weasel word
—weasel-worded, adj. a word used to temper the forthrightness of a statement; a word that makes one's views equivocal, misleading, or confusing. [1895-1900, Amer.] * * *
weasel words
☆ weasel words n. 〚prob. in allusion to the weasel's habit of sucking out the contents of an egg without destroying the shell〛 words or remarks that are deliberately ...
/wee"zeuh lee/, adj. resembling a weasel, esp. in features or manner: a weaselly little clerk with furtive eyes. [1830-40; WEASEL + -Y1] * * *
weasel word n. An equivocal word used to deprive a statement of its force or to evade a direct commitment.   [From the weasel's habit of sucking the contents out of an egg ...
—weatherer, n. /wedh"euhr/, n. 1. the state of the atmosphere with respect to wind, temperature, cloudiness, moisture, pressure, etc. 2. a strong wind or storm or strong winds ...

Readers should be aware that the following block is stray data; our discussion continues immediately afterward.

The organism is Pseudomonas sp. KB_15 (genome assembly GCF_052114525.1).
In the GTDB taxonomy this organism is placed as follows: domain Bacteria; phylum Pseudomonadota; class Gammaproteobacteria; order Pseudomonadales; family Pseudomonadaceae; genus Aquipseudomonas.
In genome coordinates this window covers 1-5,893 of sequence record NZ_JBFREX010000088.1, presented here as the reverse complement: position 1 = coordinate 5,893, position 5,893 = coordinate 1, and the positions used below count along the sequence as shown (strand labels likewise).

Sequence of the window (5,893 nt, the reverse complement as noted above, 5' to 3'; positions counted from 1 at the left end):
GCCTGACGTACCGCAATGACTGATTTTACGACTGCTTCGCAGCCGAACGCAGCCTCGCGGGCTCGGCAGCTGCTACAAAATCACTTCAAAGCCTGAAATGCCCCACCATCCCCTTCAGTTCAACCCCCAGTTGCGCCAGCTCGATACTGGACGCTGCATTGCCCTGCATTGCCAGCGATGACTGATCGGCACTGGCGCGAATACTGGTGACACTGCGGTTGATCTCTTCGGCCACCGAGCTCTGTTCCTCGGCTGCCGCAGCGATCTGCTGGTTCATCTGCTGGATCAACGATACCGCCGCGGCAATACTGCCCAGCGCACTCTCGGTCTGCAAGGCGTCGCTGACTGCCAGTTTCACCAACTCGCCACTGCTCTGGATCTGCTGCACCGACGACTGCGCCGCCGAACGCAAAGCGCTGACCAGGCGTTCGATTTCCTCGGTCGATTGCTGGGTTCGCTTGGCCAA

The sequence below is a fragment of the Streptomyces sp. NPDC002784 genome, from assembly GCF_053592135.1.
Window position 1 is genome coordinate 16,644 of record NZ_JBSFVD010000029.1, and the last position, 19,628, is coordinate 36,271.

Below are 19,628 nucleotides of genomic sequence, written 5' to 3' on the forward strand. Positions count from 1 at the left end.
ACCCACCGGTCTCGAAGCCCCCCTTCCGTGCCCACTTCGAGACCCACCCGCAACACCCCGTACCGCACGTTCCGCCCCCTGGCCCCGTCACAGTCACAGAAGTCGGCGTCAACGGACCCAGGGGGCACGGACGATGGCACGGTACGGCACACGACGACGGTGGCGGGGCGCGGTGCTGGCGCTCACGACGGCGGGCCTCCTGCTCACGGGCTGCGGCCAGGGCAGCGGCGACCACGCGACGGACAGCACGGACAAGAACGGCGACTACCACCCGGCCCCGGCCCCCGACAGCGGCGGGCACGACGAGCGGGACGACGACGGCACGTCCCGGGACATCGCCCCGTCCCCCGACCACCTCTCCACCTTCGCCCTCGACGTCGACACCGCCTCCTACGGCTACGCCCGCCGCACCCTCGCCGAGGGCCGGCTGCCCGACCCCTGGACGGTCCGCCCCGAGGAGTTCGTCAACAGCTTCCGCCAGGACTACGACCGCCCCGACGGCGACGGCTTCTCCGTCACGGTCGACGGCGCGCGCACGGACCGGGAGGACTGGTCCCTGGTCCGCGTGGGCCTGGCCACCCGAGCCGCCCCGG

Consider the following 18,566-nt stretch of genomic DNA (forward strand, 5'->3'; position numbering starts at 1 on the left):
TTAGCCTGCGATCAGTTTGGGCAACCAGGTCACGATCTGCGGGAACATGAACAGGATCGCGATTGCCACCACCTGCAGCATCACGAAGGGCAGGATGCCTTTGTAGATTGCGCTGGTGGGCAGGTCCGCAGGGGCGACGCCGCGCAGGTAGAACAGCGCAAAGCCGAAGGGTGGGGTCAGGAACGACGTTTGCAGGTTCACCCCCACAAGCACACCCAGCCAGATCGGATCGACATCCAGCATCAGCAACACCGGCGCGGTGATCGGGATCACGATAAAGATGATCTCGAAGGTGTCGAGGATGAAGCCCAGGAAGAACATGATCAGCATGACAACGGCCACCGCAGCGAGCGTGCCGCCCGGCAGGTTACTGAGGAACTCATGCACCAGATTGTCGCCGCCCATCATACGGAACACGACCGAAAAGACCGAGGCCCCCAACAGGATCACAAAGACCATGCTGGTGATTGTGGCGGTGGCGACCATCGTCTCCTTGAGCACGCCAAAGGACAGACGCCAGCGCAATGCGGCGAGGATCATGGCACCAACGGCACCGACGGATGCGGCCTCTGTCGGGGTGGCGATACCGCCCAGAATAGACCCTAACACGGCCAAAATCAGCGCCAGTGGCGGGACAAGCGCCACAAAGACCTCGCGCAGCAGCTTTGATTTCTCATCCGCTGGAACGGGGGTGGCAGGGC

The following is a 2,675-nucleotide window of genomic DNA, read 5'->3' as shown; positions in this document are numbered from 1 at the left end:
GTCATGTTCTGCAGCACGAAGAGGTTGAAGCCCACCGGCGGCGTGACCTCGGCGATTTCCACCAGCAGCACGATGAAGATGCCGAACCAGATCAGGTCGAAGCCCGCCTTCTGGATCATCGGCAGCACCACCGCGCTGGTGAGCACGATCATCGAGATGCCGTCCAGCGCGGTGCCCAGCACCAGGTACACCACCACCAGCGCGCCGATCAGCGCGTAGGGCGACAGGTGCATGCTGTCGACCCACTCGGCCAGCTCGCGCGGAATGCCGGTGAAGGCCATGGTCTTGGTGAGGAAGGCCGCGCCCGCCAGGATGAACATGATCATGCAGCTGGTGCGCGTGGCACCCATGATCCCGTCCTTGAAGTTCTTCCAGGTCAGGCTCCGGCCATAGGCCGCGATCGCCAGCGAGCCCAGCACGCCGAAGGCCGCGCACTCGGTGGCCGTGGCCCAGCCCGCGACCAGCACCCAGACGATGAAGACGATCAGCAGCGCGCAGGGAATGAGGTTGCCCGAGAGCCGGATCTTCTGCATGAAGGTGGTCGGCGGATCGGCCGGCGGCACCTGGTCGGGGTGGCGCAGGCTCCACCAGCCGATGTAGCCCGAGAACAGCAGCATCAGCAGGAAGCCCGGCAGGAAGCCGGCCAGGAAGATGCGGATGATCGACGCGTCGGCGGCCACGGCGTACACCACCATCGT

weather advisory
advisory (def. 5). * * *
weather balloon
Meteorol. See sounding balloon. [1935-40] * * *
Weather Bureau
the former name of the U.S. National Weather Service. * * *       agency established by many nations to observe and report the weather and to issue forecasts (weather ...
weather deck
(on a ship) the uppermost continuous deck exposed to the weather. [1840-50] * * *
weather eye
1. sensitivity and alertness to signs of change in the weather. 2. a steady and astute watchfulness, esp. alertness to change. 3. keep one's or a weather eye open, to be on one's ...
weather forecasting
Prediction of the weather through application of the principles of physics and meteorology. Weather forecasting predicts atmospheric phenomena and changes on the Earth's surface ...
weather forecasts
➡ weather * * *
weather gauge
1. Naut. See under gauge (def. 17). 2. the position of advantage; upper hand: Having bought out her competitors, she now has the weather gauge in the industry. [1890-95] * * *
weather joint
a mortar joint having a downward and outward slope. Also called weathered joint. * * *
weather map